To sum up... I have psychic powers. Also, I think two things: 1) that agave syrup DOES NOT WORK as a substitute for sugar when making, um, SYRUP, so don't do that. And 2) I think the fruits would have been better either raw (or just barely poached) then drizzled with syrup, rather than the boiling-fruits-in-reducing-syrup route that the online recipe suggested. Adventurous Midsummer Nights Dreamers - experiment, and then tell us about it.

May you find ripe lychees and affordable dragons.


The Boo

The Boo's Actual Midsummer Night's Dream Fruit Cocktail

1 dragonfruit
1 small container lychees (like, 6?7?)
1 piece peeled fresh ginger cut into 3 or 4 slices
2 cinnamon sticks
a few cloves if you like
1/4 -1/2 C brown sugar (not agave syrup, what are you thinking you hippie)
3 C water

Cut dragon fruit in half. Run a knife around the inside of the skin on each half to dislodge the fruit (you can't eat the skin). Cut up flesh into chunks. 
Peel lychees, slice in half and remove pits. 

In a good size pot on the stove, boil water, sugar, spices and ginger pieces til  reduced to syrupy goodness. Pour over dream fruits. 

 (or, halfway through, as I did, remove spices and add fruits and continue boiling til reduced again by half. But I kind of wished I hadn't.)

Sunday, July 8, 2012

Humble Fish

Dear Boo,

On the Fourth of July, my first day off from work in some time where I wasn't traveling, rehearsing, or writing against a deadline, I decided I would make a cake to bring to our friend's house for a little casual grill-out (of course, since this friend was Chef Josh, "casual" meant a shrimp boil, steak, pork loin, jerk chicken, corn on the cob, mac and cheese, and a watermelon salad.). True to our family's traditions, I picked Ina's Flag Cake, a delicious and patriotic endeavor the founding fathers would have loved. Partway through the process, when the 1.5 hour estimate turned into 2.5, and I obsessed about how one can know for sure that there aren't miniscule bugs in your flour even though you can't see them, when I read the recipe three times and still put all the dry ingredients in at once, when I turned on my beautiful kitchen aid mixer and was hit with a tidal wave of buttermilk, when I tried in vain to get the lumps out of my icing, I paused and thought: It's happened. I've actually forgotten how to cook.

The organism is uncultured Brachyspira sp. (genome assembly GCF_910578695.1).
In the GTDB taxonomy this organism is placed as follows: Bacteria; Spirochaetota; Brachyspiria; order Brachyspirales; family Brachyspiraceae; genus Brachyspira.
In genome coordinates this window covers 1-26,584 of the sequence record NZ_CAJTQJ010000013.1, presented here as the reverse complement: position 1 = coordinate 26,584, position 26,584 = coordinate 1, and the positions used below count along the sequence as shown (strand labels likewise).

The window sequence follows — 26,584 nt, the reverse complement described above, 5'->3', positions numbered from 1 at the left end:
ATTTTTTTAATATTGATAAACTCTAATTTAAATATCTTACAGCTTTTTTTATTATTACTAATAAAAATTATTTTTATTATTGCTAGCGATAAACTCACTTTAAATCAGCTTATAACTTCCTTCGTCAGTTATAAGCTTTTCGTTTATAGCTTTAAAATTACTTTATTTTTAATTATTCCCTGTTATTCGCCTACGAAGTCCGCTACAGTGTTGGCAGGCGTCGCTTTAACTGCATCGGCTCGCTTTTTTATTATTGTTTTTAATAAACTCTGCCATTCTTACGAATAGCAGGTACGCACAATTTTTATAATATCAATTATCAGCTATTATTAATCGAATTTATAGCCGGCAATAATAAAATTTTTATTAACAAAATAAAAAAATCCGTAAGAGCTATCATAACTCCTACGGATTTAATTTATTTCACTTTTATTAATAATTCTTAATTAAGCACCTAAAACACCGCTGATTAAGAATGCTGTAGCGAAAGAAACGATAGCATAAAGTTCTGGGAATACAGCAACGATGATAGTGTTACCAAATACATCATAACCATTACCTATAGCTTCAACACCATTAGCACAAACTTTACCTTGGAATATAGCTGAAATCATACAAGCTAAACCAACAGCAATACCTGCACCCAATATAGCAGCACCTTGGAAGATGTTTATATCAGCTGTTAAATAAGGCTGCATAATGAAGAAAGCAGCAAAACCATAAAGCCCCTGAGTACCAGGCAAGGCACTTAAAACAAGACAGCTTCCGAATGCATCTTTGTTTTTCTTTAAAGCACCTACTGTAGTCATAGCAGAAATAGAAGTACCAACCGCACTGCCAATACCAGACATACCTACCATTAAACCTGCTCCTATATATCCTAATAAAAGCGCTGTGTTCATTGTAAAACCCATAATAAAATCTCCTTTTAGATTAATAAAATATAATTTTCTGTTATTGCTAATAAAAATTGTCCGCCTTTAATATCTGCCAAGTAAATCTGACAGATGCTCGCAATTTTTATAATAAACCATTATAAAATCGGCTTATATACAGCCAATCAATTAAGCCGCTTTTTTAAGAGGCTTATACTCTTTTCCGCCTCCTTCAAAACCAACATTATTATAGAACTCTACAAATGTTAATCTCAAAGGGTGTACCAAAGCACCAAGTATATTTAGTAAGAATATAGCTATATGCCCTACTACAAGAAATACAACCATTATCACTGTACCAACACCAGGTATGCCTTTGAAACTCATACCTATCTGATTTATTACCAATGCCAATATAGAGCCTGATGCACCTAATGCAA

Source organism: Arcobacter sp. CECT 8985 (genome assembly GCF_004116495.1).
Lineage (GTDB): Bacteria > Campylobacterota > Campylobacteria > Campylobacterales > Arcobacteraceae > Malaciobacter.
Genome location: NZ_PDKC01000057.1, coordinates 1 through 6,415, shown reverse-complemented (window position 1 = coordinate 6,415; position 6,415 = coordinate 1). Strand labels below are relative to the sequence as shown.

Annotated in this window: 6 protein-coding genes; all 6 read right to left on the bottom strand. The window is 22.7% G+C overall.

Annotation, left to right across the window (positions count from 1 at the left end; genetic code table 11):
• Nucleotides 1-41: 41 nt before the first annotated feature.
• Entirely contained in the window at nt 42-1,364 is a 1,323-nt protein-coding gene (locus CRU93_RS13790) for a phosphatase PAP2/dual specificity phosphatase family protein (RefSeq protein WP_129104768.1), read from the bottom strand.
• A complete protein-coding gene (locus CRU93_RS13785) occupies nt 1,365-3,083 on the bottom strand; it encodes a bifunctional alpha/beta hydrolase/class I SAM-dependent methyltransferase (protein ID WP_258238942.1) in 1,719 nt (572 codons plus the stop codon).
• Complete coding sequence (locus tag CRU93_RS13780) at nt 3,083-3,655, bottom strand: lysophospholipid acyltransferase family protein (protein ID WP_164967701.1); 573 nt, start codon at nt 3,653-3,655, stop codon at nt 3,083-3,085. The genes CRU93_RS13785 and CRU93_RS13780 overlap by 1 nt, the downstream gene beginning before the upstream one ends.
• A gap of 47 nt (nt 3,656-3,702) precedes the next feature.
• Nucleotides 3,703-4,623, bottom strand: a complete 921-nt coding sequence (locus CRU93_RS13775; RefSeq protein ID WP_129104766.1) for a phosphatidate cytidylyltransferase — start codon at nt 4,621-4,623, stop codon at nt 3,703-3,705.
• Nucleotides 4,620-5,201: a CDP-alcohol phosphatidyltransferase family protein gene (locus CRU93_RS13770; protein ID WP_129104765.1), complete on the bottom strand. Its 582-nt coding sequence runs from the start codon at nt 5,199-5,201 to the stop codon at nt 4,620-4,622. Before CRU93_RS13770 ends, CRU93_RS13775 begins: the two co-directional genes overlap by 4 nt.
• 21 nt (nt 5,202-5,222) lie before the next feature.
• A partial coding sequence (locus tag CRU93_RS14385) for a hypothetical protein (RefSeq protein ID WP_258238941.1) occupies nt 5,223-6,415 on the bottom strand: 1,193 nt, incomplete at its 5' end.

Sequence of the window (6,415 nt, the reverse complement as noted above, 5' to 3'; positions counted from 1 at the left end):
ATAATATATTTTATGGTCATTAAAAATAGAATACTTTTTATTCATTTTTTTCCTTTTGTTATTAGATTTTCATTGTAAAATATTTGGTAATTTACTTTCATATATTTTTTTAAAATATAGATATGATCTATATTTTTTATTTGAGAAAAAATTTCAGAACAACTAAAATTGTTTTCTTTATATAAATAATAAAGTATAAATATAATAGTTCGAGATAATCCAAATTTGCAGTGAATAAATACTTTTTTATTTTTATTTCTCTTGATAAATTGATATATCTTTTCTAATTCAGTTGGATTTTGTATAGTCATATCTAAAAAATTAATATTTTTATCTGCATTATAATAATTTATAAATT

You see, if my absence from these pages didn't make it abundantly clear, I haven't been doing much cooking these days, on account of this play I wrote (and a few other things). The past few months (months?!) have been a blur of work, writing, rehearsals, shows, late nights, lost sleep, anxiety, joy, bar food and leftover thai delivery. It would take a better writer than I to accurately convey just what all of this meant to me. It was at turns pure joy, pride, growth, pain, insecurity, fear, and triumph. But most of all, like my recent tentative return to cooking, it was a lesson in humility in the best and most valuable sense.

Having your theater company care so much about you as an artist and believe so much in you as a writer, that they opt to put all of their money, heart, and energy behind a production of the very first play you've ever written? Humility. 
Watching incredible actors work their butts off auditioning for your play? Humility. 
Biting your nails as one after another amazing professional, highly acclaimed designers sign on to work on your play for far less than they are worth? Humility. 
Having a star of film and TV and broadway agree to play one of the roles in your play because he likes the script, the part, and the fact that you're a 'group of young artists getting together to make something creative happen'? Humility. 
Sitting in a room with a brilliant director and wonderful cast, arguing passionately about the script because they want it to be better? Humility. 
Realizing those lines you wrote that you are absolutely in love with are going to have to go because no one else is, and really, they just don't work? Humility.